The US government says it has agreed with major pharmaceutical company Merck to buy about 1.7 million courses of its antiviral drug for treating coronavirus patients if it is authorized by regulators.
Merck is developing molnupiravir, which is designed to interfere with the ability of the virus to replicate. The drug is undergoing final tests to evaluate its efficacy in preventing COVID-19 patients with early symptoms from becoming seriously ill.
Merck says if molnupiravir is given emergency use authorization or is approved by the US Food and Drug Administration, the firm would receive 1.2 billion dollars to supply the agreed amount of the drug to the US government.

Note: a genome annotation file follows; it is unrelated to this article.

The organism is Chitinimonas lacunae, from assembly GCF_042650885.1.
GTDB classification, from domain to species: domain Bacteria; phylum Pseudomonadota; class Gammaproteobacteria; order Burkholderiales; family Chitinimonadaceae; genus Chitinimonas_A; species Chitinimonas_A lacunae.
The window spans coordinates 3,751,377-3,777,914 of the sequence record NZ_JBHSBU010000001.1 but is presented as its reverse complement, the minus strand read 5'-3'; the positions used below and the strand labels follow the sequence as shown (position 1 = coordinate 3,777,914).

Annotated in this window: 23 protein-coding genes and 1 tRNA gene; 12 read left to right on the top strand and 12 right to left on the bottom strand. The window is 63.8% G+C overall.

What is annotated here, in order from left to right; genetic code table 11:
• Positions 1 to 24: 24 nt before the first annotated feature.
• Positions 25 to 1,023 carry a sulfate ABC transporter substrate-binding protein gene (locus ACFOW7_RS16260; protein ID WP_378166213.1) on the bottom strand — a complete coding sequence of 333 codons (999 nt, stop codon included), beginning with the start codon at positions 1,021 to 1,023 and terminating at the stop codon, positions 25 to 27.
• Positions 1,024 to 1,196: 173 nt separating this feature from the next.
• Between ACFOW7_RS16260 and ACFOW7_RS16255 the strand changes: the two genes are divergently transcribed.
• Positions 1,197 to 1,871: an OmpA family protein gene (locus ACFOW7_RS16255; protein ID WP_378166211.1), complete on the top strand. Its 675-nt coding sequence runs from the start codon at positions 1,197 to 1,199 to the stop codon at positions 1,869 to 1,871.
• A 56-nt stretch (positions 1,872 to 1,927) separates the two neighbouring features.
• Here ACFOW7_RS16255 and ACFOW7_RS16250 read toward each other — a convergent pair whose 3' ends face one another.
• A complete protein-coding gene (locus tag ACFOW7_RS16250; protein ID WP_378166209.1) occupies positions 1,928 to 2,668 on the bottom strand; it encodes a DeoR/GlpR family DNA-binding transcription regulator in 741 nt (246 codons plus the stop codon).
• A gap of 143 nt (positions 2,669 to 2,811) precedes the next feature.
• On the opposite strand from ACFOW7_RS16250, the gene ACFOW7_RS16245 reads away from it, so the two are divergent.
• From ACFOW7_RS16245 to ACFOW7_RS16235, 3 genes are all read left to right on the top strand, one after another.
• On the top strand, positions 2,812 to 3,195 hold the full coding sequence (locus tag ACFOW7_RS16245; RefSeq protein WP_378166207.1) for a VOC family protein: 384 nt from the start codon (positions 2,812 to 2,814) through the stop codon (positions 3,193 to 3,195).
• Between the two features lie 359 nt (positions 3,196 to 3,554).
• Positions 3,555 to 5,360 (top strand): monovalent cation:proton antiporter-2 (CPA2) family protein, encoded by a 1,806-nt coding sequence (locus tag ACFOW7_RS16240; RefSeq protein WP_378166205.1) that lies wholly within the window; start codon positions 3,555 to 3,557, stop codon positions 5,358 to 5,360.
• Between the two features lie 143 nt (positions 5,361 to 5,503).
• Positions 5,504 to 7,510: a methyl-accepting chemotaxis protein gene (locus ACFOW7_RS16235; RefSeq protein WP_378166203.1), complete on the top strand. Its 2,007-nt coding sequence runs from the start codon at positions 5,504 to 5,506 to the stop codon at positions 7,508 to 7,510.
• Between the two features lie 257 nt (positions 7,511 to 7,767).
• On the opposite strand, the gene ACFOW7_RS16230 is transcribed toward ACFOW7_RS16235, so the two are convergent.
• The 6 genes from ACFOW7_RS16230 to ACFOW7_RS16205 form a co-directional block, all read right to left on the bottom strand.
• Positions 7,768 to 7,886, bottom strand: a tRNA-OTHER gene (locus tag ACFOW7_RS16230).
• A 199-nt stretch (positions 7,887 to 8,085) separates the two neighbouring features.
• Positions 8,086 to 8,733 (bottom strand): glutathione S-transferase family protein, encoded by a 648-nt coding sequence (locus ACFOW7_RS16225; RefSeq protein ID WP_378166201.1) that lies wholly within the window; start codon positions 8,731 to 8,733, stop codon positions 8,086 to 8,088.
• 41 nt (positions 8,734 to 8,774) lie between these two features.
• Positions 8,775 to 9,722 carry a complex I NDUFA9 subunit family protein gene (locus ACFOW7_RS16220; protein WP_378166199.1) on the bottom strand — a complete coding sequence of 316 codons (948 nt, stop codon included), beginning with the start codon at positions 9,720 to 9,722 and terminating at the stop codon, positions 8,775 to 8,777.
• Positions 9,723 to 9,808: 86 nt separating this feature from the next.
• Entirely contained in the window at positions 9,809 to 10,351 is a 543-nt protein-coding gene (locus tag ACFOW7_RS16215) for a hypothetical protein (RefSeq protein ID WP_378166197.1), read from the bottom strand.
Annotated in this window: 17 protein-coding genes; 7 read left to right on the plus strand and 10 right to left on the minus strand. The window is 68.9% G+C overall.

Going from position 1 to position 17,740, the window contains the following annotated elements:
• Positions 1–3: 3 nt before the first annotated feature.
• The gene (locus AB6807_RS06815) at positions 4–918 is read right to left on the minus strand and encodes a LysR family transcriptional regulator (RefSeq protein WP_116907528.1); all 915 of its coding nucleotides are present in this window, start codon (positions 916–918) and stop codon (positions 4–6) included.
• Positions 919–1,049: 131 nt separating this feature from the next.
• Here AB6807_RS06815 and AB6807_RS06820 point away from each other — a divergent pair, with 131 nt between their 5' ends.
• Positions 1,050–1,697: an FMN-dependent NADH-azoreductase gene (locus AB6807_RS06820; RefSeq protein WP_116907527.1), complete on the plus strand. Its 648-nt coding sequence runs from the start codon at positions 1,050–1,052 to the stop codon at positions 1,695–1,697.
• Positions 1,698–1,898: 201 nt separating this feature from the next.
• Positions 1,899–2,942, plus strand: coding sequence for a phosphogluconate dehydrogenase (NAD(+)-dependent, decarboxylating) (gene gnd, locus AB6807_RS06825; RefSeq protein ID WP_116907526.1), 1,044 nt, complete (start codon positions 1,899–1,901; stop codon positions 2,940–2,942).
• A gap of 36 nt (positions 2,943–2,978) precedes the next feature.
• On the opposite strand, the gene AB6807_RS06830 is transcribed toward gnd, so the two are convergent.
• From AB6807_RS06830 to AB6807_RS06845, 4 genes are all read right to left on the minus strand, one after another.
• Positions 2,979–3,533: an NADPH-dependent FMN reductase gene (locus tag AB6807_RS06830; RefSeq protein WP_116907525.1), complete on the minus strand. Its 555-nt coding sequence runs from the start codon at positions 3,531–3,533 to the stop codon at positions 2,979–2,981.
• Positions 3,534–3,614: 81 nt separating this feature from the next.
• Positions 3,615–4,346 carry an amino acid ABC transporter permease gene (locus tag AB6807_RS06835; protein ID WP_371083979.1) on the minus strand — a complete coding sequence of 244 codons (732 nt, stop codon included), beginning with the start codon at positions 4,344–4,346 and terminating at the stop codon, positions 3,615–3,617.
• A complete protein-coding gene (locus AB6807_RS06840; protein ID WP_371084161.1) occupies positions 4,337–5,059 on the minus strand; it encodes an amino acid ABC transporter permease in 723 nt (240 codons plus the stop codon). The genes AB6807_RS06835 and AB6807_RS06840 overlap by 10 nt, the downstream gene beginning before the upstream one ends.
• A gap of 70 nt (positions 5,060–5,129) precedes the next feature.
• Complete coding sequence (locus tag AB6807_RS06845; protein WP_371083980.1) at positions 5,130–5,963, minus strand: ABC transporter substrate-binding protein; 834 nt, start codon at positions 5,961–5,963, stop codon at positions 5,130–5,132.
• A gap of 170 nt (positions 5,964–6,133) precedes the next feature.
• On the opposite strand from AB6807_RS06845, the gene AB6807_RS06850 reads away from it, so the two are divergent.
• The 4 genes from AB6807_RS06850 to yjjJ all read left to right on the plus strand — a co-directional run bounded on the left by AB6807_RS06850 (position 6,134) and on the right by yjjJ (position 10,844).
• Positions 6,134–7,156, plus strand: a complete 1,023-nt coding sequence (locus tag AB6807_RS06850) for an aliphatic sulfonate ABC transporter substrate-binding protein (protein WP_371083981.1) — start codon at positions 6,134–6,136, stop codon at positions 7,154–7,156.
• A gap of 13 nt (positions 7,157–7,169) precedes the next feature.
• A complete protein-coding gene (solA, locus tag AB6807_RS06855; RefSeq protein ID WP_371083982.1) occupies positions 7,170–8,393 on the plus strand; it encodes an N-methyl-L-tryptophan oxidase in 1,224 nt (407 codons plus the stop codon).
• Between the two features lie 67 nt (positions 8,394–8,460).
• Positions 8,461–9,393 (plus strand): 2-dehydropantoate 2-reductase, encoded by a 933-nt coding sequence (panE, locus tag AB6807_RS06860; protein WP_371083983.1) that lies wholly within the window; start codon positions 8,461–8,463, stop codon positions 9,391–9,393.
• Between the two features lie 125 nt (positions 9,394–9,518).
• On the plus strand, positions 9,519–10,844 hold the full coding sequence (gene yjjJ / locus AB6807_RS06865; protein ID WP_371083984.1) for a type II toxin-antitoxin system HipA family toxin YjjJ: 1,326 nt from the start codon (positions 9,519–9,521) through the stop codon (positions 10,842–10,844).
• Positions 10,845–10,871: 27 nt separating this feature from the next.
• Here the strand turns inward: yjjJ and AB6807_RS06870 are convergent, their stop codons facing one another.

In April, Merck released the results of a phase two clinical study involving non-hospitalized participants. Their COVID-19 symptoms had begun within seven days of the start of the study.
Merck said that while the number of trial cases was still small, the percentage of those who later died or were hospitalized was smaller in the molnupiravir-treated groups.
The firm says it anticipates the earliest possible submission for emergency use authorization will be in the latter half of this year, if it can confirm the drug's efficacy in lowering the risk of hospitalization or death.
Merck says it plans to submit applications for emergency use or approval to regulatory bodies outside of the US and is in discussions with other countries interested in advance purchase agreements.
It expects to have more than 10 million courses of the therapy available by the end of the year.